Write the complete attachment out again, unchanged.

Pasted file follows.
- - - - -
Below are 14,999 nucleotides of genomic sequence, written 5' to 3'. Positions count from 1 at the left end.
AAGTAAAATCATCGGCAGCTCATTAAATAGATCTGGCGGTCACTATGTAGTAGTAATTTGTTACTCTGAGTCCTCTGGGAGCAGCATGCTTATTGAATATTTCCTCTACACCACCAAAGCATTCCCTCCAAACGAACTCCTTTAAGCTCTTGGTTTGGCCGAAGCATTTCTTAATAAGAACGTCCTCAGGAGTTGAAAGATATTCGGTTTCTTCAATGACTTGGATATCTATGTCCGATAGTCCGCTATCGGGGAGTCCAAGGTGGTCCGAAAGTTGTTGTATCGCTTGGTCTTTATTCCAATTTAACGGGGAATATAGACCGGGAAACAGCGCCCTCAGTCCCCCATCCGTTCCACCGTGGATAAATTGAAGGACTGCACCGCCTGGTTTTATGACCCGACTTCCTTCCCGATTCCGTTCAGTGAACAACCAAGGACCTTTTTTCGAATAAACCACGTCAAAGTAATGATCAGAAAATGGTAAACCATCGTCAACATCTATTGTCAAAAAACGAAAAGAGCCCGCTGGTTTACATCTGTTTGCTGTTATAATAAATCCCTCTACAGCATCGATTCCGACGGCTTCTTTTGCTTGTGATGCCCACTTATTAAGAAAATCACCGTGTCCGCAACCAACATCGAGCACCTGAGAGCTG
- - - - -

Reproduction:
Below are 14,999 nucleotides of genomic sequence, written 5' to 3'. Positions count from 1 at the left end.
AAGTAAAATCATCGGCAGCTCATTAAATAGATCTGGCGGTCACTATGTAGTAGTAATTTGTTACTCTGAGTCCTCTGGGAGCAGCATGCTTATTGAATATTTCCTCTACACCACCAAAGCATTCCCTCCAAACGAACTCCTTTAAGCTCTTGGTTTGGCCGAAGCATTTCTTAATAAGAACGTCCTCAGGAGTTGAAAGATATTCGGTTTCTTCAATGACTTGGATATCTATGTCCGATAGTCCGCTATCGGGGAGTCCAAGGTGGTCCGAAAGTTGTTGTATCGCTTGGTCTTTATTCCAATTTAACGGGGAATATAGACCGGGAAACAGCGCCCTCAGTCCCCCATCCGTTCCACCGTGGATAAATTGAAGGACTGCACCGCCTGGTTTTATGACCCGACTTCCTTCCCGATTCCGTTCAGTGAACAACCAAGGACCTTTTTTCGAATAAACCACGTCAAAGTAATGATCAGAAAATGGTAAACCATCGTCAACATCTATTGTCAAAAAACGAAAAGAGCCCGCTGGTTTACATCTGTTTGCTGTTATAATAAATCCCTCTACAGCATCGATTCCGACGGCTTCTTTTGCTTGTGATGCCCACTTATTAAGAAAATCACCGTGTCCGCAACCAACATCGAGCACCTGAGAGCTG